Board Bulletins and Subject Numbers
October 13, 2010
The introduction of duration caps on non-schedule permanent partial disability benefits is a major component of the 2007 workers' compensation reform. The maximum duration of these benefits under Workers' Compensation Law (WCL) § 15(3) (w) is based on the injured worker's "loss of wage earning capacity."
On September 15, 2010, Insurance Superintendent James Wrynn presented me with proposed Disability Duration Guidelines that have been developed by the Governor's Workers' Compensation Reform Task Force (Task Force) and Advisory Committee. The Advisory Committee included an impressive array of stakeholder representatives, including physicians and other medical professionals, attorneys, and other representatives from business, labor, and the insurance industry.
Superintendent Wrynn's letter describes a three step process for the calculation of loss of wage earning capacity. The proposed process would begin after the injured worker has reached maximum medical improvement (MMI). The first step is a determination of the severity of the injured worker's medical impairment. The second step is a determination of what functional abilities the injured worker has lost because of the medical impairment. The third and final step is a calculation by the WCL Judge of how much wage-earning capacity the injured worker has lost due to the permanent functional limitations so that compensation can be paid.
The Superintendent provides two consensus guidelines: Step 1: medical impairment guidelines and Step 2: functional abilities/losses guidelines. The Advisory Committee could not reach consensus on recommendations for Step 3: loss of wage earning capacity guidelines. Therefore, Superintendent Wrynn recommended that the Board formulate its own guidelines for this purpose.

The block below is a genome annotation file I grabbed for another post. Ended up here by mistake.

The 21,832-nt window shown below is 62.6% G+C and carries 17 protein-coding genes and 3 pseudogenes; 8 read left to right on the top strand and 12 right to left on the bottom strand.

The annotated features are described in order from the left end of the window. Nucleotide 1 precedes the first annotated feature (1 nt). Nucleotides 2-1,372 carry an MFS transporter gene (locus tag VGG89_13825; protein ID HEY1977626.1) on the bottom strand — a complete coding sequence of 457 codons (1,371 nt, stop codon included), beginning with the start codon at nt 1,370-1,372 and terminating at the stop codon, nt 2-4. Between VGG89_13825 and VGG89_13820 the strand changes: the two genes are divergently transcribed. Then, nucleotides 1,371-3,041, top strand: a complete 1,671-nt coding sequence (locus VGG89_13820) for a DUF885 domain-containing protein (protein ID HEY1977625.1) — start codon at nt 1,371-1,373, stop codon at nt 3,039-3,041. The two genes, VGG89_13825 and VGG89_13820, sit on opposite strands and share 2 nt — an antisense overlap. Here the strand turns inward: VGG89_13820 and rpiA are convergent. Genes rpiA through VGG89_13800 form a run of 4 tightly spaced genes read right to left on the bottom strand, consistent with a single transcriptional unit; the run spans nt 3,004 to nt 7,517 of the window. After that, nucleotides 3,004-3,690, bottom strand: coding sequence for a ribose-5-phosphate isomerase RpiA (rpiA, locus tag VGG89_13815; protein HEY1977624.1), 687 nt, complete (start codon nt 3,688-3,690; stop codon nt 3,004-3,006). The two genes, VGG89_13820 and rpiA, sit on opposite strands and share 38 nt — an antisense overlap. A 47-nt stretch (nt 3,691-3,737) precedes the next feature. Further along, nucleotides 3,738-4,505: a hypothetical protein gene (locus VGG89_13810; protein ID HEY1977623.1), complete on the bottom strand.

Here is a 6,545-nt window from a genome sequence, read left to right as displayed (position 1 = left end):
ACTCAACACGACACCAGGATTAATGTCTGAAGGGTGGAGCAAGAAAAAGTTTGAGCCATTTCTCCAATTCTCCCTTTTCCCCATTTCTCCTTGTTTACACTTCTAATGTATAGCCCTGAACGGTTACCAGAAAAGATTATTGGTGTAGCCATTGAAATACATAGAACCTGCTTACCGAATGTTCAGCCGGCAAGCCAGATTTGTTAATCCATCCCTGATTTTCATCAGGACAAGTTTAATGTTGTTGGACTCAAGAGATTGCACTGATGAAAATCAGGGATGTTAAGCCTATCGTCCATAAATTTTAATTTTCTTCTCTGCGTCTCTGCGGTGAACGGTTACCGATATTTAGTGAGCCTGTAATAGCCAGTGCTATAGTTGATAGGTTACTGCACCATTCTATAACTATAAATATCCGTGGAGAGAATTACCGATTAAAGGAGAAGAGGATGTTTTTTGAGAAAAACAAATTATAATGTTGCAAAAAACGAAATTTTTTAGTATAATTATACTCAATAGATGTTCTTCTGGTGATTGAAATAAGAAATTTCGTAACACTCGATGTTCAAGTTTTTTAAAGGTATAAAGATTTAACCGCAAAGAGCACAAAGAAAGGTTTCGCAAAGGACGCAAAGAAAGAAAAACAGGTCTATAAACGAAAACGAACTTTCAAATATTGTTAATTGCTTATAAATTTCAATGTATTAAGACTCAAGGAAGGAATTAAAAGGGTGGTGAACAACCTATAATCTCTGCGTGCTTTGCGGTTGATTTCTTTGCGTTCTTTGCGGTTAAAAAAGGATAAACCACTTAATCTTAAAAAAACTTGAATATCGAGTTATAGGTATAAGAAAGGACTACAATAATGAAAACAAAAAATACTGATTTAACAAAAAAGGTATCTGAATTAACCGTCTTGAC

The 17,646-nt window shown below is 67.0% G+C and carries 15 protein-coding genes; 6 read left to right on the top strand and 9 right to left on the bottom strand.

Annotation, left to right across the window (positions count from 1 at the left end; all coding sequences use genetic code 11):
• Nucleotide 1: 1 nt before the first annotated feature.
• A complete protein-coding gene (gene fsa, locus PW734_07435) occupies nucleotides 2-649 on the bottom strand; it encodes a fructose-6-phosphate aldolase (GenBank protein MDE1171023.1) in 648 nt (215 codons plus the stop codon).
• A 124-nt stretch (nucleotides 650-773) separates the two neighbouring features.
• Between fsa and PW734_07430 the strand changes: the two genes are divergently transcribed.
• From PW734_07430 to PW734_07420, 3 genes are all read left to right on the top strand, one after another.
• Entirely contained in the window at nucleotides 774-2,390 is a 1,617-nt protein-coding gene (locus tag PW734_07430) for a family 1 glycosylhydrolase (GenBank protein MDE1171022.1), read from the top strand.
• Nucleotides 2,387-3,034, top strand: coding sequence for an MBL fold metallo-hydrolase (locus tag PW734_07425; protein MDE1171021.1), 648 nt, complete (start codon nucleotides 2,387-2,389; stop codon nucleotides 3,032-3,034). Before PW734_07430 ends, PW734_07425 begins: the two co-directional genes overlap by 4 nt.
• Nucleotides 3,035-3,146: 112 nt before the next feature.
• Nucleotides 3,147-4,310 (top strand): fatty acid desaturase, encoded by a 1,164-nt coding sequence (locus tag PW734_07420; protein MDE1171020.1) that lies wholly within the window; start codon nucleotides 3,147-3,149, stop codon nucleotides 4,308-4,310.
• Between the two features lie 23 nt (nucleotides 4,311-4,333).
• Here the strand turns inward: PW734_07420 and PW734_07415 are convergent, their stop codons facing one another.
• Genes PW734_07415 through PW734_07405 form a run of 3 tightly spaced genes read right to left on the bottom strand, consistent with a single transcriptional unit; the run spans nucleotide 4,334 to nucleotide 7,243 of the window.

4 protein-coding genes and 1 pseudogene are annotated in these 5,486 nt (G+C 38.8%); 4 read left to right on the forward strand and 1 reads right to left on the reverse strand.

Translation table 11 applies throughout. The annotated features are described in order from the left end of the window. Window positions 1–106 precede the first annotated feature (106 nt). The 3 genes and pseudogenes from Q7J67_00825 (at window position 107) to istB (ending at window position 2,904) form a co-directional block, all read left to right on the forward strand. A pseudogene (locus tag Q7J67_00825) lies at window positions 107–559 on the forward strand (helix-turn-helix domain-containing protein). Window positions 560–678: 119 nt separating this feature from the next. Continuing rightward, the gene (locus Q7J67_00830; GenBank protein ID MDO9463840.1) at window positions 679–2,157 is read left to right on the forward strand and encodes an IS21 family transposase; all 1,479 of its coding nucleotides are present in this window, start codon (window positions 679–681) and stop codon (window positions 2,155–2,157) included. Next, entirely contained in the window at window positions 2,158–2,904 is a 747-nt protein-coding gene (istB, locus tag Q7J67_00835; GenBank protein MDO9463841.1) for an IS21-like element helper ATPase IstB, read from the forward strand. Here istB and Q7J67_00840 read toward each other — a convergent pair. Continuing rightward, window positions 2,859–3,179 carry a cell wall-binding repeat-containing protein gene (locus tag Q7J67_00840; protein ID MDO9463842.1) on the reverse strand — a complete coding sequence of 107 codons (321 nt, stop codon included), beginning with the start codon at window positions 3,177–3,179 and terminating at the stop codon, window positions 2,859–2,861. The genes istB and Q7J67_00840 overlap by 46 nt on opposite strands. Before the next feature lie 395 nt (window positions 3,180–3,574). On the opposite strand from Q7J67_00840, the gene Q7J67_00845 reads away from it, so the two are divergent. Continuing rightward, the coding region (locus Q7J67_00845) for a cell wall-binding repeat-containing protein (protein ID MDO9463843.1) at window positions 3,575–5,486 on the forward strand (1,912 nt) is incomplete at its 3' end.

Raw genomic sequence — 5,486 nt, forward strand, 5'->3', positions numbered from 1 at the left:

I appreciate the dedication and thoughtful work of the Insurance Department, the Task Force and its Advisory Committee. The Workers' Compensation Board has begun to review the details of the two recommended guidelines and to explore options for loss of wage-earning capacity guidelines. I invite all stakeholders to review the proposed Disability Duration Guidelines and submit comments and suggestions to the Board for consideration. Comments should be sent by email to firstname.lastname@example.org.
While the creation of Disability Duration Guidelines is an important undertaking, it cannot and does not prevent the Workers' Compensation Board from applying the duration caps to current cases as injured workers reach MMI. WCL § 15 (3) (w) took effect on March 13, 2007, and is presently in full force and effect. As such, the Board will continue to classify injured workers who have reached MMI under the standards set forth in Matter of Buffalo Auto Recovery, 2009 NY Wrk. Comp 80703905. This remains the Board's governing standard and is controlling until it is modified or replaced.
Robert E. Beloten